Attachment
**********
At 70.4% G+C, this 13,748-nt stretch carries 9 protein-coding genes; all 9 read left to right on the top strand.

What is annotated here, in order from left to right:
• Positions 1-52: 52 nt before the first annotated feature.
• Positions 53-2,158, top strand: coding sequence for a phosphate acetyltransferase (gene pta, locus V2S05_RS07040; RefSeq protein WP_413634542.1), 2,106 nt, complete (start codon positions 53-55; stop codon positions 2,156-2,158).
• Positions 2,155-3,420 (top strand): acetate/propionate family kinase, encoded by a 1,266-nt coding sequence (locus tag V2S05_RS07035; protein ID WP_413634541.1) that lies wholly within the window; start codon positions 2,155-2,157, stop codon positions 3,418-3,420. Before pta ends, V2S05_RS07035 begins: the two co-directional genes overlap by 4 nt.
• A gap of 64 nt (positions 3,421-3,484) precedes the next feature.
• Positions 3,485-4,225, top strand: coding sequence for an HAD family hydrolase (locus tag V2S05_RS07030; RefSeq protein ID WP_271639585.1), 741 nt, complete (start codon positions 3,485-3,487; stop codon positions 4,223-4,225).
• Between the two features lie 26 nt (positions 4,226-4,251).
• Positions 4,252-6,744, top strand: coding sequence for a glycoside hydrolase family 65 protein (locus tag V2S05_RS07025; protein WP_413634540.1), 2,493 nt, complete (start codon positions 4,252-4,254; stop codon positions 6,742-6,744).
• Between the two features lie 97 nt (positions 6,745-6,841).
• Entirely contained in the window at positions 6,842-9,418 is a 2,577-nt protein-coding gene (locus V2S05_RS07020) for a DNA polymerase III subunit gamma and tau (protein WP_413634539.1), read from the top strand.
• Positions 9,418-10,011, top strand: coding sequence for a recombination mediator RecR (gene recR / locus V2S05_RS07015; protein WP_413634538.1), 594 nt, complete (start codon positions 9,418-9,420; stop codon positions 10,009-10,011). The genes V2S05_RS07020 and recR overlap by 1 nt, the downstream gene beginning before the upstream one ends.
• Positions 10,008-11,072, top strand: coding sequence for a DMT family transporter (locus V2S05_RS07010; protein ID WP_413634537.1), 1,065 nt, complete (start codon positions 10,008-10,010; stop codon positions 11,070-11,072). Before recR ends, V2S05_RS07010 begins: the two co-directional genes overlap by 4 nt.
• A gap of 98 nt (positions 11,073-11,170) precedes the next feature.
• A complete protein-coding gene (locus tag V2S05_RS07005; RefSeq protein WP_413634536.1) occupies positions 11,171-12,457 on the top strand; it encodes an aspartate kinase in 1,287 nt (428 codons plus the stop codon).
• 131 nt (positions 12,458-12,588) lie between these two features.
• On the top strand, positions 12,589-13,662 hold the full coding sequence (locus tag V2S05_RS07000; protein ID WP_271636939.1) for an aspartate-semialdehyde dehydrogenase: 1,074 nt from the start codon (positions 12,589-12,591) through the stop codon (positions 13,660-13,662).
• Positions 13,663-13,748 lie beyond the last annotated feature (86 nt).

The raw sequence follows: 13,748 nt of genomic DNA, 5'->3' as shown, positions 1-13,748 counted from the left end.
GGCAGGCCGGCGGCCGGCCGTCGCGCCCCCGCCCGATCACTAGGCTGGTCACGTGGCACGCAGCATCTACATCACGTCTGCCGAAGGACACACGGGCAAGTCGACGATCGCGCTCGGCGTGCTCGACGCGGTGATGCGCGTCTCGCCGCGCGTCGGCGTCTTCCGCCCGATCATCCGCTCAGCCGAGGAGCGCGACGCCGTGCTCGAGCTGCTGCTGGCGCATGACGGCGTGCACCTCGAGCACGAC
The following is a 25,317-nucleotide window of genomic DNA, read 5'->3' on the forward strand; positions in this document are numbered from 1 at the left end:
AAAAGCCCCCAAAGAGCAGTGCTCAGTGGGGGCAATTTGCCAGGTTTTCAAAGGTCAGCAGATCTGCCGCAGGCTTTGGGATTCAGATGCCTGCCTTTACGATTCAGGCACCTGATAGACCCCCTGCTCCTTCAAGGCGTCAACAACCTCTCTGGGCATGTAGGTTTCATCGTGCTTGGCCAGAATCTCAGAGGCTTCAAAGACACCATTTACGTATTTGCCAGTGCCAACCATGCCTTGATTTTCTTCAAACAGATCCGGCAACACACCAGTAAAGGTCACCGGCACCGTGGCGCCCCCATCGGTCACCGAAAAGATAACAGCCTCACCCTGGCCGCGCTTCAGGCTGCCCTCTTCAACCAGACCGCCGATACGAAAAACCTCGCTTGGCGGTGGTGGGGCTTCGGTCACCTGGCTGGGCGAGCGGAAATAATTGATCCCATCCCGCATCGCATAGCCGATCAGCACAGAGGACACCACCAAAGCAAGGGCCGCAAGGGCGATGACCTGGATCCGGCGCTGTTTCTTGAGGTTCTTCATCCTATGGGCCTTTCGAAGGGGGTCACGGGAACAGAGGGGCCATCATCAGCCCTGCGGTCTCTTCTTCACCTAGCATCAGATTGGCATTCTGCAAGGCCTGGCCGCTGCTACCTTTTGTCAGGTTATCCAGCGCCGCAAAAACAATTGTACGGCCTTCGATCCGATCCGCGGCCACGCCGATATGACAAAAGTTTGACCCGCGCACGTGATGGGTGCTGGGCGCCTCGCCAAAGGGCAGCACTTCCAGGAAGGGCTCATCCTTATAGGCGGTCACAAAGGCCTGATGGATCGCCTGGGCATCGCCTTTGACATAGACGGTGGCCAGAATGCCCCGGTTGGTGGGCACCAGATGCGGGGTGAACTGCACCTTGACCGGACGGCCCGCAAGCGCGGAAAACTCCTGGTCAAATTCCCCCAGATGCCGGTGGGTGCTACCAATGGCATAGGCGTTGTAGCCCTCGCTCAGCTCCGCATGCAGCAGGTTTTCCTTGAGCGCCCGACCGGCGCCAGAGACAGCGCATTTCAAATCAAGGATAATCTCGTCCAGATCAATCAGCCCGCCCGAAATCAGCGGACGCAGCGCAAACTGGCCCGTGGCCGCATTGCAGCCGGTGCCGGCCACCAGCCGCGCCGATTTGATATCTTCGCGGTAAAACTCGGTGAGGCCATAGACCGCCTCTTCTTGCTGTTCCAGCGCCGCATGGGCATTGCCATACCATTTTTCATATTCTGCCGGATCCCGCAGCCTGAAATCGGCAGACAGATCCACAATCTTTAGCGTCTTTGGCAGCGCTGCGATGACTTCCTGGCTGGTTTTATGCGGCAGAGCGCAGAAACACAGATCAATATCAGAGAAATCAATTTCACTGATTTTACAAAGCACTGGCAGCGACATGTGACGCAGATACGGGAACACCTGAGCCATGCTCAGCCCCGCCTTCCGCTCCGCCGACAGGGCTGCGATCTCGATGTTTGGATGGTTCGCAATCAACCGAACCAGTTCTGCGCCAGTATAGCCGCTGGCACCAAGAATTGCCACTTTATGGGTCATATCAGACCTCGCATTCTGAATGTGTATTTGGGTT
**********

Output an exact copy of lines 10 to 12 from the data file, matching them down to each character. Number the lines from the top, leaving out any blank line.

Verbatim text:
• Between the two features lie 97 nt (positions 6,745-6,841).
• Entirely contained in the window at positions 6,842-9,418 is a 2,577-nt protein-coding gene (locus V2S05_RS07020) for a DNA polymerase III subunit gamma and tau (protein WP_413634539.1), read from the top strand.
• Positions 9,418-10,011, top strand: coding sequence for a recombination mediator RecR (gene recR / locus V2S05_RS07015; protein WP_413634538.1), 594 nt, complete (start codon positions 9,418-9,420; stop codon positions 10,009-10,011). The genes V2S05_RS07020 and recR overlap by 1 nt, the downstream gene beginning before the upstream one ends.